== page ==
Jesus’s Power and Priority (Mark 1:29-2:17)

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In preparing for today’s sermon, I came across the stories of two rabbis—that is, two Jewish religious teachers: Rabbi Honi and Rabbi Hanina Ben Dosa.

Rabbi Honi lived a hundred years before Jesus and was famous for praying for rain. The one time his prayer was not immediately answered, it’s said that he drew a circle on the ground and told God he would not leave the circle until it rained. Then it rained right after. As for Rabbi Hanina, who lived a few decades after Jesus’ death, he was known for praying for the sick. According to tradition, he had the ability to know if the sick person would live or die. Like Jesus, these rabbis came from Galilee in Israel. They are remembered as men of prayer who did miracles.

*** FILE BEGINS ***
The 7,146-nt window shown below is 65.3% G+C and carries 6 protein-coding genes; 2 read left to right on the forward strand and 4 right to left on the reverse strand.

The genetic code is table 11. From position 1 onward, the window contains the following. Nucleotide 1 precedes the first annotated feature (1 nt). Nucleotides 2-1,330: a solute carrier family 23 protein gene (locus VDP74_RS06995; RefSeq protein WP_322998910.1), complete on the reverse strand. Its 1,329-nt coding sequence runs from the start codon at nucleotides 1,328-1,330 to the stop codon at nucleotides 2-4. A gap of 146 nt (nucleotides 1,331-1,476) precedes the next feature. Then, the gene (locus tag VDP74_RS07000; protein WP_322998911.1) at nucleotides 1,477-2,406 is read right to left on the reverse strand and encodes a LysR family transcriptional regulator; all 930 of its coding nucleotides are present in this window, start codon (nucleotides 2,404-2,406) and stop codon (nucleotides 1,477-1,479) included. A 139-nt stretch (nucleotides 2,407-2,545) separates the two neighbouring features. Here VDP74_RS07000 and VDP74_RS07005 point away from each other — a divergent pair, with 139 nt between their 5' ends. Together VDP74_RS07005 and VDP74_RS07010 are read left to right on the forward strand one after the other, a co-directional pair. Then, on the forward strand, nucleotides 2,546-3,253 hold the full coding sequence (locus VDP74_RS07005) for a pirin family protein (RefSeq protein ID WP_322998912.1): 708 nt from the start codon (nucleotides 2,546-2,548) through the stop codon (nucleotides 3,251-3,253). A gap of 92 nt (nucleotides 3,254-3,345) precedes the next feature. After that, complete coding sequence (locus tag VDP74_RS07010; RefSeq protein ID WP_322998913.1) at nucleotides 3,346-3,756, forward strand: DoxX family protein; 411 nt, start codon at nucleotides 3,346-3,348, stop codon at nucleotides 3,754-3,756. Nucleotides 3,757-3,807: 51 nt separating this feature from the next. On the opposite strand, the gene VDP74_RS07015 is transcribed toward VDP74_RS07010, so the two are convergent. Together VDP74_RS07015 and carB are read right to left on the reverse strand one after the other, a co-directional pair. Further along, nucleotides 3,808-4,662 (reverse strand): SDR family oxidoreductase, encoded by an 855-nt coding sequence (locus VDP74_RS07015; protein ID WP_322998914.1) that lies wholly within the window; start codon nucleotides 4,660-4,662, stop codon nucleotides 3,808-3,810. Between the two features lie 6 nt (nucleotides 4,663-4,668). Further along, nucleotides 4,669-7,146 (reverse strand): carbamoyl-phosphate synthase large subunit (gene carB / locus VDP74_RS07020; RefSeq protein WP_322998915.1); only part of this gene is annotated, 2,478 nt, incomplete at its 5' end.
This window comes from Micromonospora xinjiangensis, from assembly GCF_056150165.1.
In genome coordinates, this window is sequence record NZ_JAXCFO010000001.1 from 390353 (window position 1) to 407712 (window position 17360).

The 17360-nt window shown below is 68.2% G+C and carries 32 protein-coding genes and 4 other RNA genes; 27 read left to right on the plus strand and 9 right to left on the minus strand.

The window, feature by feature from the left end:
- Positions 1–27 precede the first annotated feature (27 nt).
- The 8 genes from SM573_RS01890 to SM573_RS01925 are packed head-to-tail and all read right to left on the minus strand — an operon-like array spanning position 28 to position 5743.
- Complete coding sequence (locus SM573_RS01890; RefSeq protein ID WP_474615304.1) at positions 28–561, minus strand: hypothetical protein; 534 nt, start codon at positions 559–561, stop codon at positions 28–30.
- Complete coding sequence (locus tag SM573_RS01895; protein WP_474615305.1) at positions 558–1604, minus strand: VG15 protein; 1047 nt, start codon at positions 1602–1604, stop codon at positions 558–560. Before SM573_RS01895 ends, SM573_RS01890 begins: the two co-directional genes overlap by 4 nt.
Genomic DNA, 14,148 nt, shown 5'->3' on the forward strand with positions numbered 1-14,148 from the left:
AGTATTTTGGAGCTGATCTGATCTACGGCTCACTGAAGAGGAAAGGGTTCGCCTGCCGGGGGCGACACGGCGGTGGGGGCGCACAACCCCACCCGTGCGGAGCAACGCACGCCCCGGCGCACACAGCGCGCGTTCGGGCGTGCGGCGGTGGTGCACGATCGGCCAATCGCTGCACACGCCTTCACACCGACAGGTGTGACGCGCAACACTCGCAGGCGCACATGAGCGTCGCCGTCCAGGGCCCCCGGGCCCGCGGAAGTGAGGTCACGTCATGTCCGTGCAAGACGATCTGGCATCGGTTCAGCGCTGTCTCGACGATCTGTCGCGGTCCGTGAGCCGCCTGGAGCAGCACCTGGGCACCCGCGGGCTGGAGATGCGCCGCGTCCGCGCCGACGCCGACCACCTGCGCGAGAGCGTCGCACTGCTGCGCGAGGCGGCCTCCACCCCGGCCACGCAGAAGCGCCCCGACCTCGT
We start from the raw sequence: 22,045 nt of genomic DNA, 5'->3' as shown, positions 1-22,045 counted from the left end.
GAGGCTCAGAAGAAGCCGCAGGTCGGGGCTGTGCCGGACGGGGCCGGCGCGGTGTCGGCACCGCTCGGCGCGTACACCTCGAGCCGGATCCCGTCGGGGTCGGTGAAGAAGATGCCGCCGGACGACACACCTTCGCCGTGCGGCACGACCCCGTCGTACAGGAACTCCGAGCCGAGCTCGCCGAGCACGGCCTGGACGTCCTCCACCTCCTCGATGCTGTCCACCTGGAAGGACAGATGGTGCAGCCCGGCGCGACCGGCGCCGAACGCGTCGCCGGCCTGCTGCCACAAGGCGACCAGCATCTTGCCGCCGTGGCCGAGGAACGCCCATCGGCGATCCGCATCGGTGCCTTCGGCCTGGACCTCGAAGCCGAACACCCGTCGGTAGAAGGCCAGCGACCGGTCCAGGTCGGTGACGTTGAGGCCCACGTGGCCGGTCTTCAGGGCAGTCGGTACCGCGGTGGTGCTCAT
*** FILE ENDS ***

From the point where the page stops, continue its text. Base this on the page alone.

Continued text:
In today’s passage, I want to highlight how Jesus was different from the miracle workers of his time. I also want to look at how Jesus had a clear sense of mission. We’ll read from Mark chapter 1 and 2. We’ll look at two themes: Jesus’ power and Jesus’ priority. First, let’s pray.

[Read Mark 1:29-45, 2:1-17] 

Jesus’ Power

In these stories we see Jesus’ power over diseases and demons.

My first point is: Jesus’ demonstrates power over sickness and demons. You may have noticed that when Jesus heals, the person’s healing is immediate and obvious. But have you ever noticed that Jesus never prays for healing?

In all four Gospel accounts, he simply gives a command—such as “Get up” or “Be clean”—and the person is healed. This is one way that Jesus is different than the Jewish healers of his time. Other Jewish healers prayed to God for the healing because they recognize the power is God’s and not their own. And at times, God chooses not to grant that healing.